While he always made a point of cooking for guests that attended his events, owning a restaurant was never a priority for Hank Johnson.
“It kind of just happened,” says the CEO and owner of Tom Dick & Hank (TDH). From grilled wings to burgers and the like, Johnson’s culinary skills landed him an opportunity in Midtown Atlanta that he held down for four months.
From there, word continued to spread, and he ultimately bought out one restaurant, then another. Today, TDH is one of the most talked-about diners in the city. Known as the “Good Food Guys,” their take on smoked Southern cuisine is as creative as it is delectable.
Rolling out sat down with Johnson to discuss how his vision has evolved since his days as a promoter and part-time grillmaster.
How has your business evolved, and what are you most proud of?
Just keeping the doors open because, since I’ve started, I’ve seen so many people come and go. When I first opened, I knew everybody who was in the restaurant. A lot of people [have] been coming for the past four years, and they continue to come. I’m just happy to keep the doors open because people [have] been supporting for all these years.
Do you feel that the city of Atlanta is the best place to become an entrepreneur?
I think it can happen anywhere, but in Atlanta, it’s a whole lot easier. I [have] been here since 1996. I didn’t have a fan base; I had a home base. I knew people, and I was just able to call people and ask people to come out organically. No commercials on the radio or anything — just all word of mouth. I would [have needed] a lot more money and structure if it was anywhere else.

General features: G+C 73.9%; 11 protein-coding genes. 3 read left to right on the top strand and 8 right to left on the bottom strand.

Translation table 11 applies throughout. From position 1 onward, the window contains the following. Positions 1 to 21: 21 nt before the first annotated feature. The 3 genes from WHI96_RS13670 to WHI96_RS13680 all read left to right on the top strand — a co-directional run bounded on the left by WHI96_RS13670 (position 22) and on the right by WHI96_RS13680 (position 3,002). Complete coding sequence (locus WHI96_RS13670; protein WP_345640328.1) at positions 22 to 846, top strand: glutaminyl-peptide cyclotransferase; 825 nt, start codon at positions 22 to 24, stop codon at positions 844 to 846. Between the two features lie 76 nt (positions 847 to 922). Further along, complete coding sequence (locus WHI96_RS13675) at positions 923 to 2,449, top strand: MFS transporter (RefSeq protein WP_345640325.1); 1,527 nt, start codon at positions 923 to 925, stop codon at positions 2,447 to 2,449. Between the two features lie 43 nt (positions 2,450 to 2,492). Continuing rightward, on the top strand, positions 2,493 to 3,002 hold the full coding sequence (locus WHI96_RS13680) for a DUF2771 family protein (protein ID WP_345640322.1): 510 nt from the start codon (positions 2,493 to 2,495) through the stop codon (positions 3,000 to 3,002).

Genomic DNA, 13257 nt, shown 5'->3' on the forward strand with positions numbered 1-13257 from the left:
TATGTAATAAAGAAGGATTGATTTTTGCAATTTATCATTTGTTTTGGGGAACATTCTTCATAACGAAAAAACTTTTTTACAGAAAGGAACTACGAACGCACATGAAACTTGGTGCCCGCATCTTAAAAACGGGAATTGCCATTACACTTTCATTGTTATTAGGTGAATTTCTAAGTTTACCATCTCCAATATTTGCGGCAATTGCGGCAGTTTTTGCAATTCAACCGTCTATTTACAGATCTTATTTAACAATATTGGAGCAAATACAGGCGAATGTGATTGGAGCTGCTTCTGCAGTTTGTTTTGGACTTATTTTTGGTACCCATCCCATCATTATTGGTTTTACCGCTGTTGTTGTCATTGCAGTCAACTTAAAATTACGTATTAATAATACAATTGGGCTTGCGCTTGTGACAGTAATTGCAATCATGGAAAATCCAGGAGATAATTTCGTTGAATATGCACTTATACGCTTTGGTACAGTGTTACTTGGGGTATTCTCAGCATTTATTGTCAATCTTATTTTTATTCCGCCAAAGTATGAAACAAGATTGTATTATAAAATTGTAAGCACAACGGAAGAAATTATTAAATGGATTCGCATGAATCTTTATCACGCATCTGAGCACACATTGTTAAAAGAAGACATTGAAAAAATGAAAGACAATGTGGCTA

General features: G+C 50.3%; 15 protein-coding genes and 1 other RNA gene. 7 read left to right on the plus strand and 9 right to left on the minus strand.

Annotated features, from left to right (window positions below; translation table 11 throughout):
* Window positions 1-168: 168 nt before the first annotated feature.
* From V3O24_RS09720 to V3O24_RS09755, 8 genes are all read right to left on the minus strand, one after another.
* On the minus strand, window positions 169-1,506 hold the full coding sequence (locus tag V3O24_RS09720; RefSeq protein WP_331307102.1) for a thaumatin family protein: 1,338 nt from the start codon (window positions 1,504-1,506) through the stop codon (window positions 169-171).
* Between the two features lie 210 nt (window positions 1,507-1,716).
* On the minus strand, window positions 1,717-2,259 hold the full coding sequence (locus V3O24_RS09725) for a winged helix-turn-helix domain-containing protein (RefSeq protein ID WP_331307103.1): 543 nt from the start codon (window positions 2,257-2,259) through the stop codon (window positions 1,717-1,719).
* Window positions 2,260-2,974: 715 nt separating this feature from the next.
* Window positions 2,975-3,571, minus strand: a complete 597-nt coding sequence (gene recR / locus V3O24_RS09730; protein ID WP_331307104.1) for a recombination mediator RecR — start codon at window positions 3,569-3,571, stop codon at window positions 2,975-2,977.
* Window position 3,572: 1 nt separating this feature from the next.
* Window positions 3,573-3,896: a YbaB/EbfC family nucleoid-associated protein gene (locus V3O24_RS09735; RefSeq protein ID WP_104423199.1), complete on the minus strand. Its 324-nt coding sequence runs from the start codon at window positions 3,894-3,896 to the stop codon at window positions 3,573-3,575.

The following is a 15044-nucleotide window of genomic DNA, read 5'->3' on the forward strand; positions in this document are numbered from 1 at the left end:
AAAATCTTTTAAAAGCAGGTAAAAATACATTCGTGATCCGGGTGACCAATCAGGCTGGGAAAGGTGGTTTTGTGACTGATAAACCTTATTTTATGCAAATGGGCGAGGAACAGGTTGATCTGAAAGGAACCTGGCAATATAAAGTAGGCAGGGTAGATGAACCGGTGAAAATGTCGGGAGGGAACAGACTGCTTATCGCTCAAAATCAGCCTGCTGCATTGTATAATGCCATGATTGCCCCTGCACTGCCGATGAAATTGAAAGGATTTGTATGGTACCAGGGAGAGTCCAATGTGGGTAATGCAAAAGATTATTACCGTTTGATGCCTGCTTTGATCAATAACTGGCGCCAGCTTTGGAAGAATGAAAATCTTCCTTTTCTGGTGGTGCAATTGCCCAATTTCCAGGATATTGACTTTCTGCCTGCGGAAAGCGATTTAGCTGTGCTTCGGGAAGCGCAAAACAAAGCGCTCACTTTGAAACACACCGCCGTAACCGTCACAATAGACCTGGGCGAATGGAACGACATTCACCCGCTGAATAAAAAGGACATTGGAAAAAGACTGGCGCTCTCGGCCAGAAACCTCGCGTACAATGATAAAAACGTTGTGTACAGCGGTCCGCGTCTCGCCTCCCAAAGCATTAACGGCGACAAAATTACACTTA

Do you think Atlanta lives up to its reputation as a Black mecca?
Yes, it does. I’ve traveled to a couple of cities, and I haven’t seen too many cities where there are Black people doing as much as they do in Atlanta. It’s a lot easier to get stuff done in Atlanta. Everybody down here is Black, so they try to help you. When I went down there, I didn’t know anything, but they helped me walk through it.
Do you think that Atlanta creates a support system for Black entrepreneurs?
Yes. Like a friend once told me, “Opportunity dances with the people who are already on the dance floor.” The more you do stuff, the more opportunities come. Somebody knows somebody, and people are so willing to [help]. Whatever your thing is, you can do it here in Atlanta.
What are some things you would encourage visitors to check out while they are in Atlanta?
Come by Tom, Dick & Hank and just other Black-owned restaurants like Restaurant Ten, which is right across from the [Mercedes-Benz] stadium. You’ve got 2 Chainz‘s restaurant Escobar, 255 Sports Bar, and Slutty Vegan — all types of stuff.